SMITHERS, B.C. — Elected chiefs of a First Nation that’s split over a natural gas pipeline through their territories say they will not sign a deal on rights and title, a day after the hereditary chiefs backed the agreement.
The elected chiefs of the Wet’suwet’en Nations say they don’t support the proposed memorandum of understanding on rights and title with the federal and British Columbia governments.
The hereditary chiefs decision to sign the memorandum was announced Thursday in a joint statement they issued with Ottawa and the province.
The hereditary chiefs oppose construction of a pipeline through their northwestern B.C. territories, while a majority of elected band councils support the Coastal GasLink project.
Opposition to construction of 670-kilometre pipeline set off demonstrations and blockades that shut down large parts of the national economy in February.
Details of the memorandum haven’t been released but Wet’suwet’en hereditary chiefs, the federal and provincial governments agree it commits them to implementing the rights and title of the First Nation.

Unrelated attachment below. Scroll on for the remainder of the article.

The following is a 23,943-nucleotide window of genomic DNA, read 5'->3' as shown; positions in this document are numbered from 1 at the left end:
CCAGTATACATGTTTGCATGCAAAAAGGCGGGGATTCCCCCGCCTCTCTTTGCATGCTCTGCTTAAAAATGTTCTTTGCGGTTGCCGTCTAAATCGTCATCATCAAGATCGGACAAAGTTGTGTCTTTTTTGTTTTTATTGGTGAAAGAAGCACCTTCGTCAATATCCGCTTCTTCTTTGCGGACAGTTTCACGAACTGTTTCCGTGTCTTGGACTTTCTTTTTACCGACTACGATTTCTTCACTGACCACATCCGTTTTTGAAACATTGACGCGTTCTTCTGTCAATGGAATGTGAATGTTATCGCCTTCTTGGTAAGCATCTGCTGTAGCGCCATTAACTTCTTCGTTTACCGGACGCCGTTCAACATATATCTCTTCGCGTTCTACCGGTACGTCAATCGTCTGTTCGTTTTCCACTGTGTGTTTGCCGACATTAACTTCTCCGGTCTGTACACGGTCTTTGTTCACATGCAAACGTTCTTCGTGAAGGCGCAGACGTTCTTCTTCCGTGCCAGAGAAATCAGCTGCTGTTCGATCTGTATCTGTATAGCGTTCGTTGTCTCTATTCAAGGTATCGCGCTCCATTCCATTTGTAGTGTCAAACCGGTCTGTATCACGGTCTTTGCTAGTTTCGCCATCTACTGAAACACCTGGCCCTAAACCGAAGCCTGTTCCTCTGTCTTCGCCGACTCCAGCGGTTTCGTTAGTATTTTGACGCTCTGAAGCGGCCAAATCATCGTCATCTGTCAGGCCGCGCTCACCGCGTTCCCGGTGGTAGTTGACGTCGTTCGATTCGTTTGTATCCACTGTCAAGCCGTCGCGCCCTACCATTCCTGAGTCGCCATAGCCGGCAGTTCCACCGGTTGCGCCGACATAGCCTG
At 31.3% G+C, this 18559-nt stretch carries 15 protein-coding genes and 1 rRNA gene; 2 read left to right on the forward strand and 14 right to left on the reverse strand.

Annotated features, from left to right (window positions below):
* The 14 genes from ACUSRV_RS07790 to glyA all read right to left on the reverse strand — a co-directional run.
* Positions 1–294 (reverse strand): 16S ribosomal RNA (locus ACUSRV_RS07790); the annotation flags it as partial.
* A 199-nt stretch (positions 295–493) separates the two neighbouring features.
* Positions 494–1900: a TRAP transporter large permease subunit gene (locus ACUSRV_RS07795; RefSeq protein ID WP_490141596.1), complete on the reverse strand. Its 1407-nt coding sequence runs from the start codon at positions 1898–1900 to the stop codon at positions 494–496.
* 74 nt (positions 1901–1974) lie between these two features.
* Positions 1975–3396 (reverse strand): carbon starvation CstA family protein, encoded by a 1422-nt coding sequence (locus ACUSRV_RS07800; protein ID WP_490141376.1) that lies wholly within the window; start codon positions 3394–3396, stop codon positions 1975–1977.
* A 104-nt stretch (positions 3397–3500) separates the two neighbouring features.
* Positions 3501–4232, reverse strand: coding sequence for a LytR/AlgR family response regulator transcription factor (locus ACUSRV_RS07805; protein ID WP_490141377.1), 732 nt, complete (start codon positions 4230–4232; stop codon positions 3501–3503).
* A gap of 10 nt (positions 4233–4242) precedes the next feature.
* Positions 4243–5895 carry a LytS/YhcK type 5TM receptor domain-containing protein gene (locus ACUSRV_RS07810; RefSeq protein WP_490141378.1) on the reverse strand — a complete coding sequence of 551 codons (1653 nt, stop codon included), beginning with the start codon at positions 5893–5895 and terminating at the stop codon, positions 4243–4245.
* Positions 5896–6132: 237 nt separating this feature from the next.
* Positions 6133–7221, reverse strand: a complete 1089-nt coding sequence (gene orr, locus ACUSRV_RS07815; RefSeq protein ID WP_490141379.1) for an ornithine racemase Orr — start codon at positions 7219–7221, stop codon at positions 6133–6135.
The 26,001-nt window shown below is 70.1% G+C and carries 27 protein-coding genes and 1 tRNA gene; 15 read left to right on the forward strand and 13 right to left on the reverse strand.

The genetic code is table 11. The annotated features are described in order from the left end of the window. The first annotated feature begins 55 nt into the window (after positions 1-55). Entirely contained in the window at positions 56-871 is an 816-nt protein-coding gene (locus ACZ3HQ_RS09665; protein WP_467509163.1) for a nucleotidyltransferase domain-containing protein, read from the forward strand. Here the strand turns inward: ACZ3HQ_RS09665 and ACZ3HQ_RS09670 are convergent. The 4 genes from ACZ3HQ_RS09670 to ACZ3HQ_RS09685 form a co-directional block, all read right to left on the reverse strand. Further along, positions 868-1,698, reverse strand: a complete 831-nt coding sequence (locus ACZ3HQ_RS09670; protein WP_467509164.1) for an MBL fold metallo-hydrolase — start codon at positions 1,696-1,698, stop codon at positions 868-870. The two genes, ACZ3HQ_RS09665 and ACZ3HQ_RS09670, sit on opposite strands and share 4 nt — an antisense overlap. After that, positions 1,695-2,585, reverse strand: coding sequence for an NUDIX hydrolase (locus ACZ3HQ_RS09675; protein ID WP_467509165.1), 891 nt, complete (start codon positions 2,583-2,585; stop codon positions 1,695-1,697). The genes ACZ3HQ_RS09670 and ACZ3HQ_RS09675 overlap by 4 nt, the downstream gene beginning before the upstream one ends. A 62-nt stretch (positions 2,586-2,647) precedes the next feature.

Elected chiefs say in a statement the memorandum consultation process “lacked any semblance of credibility,” and they are asking for withdrawal of the hereditary chief’s “premature” announcement.
Although details have not been made public, the memorandum has been framed as addressing broader land claims rather than an agreement over the pipeline. It was reached late in February after days of discussions in Smithers and work on the pipeline resumed after it was announced.
This report by The Canadian Press was first published May 1, 2020.
The Canadian Press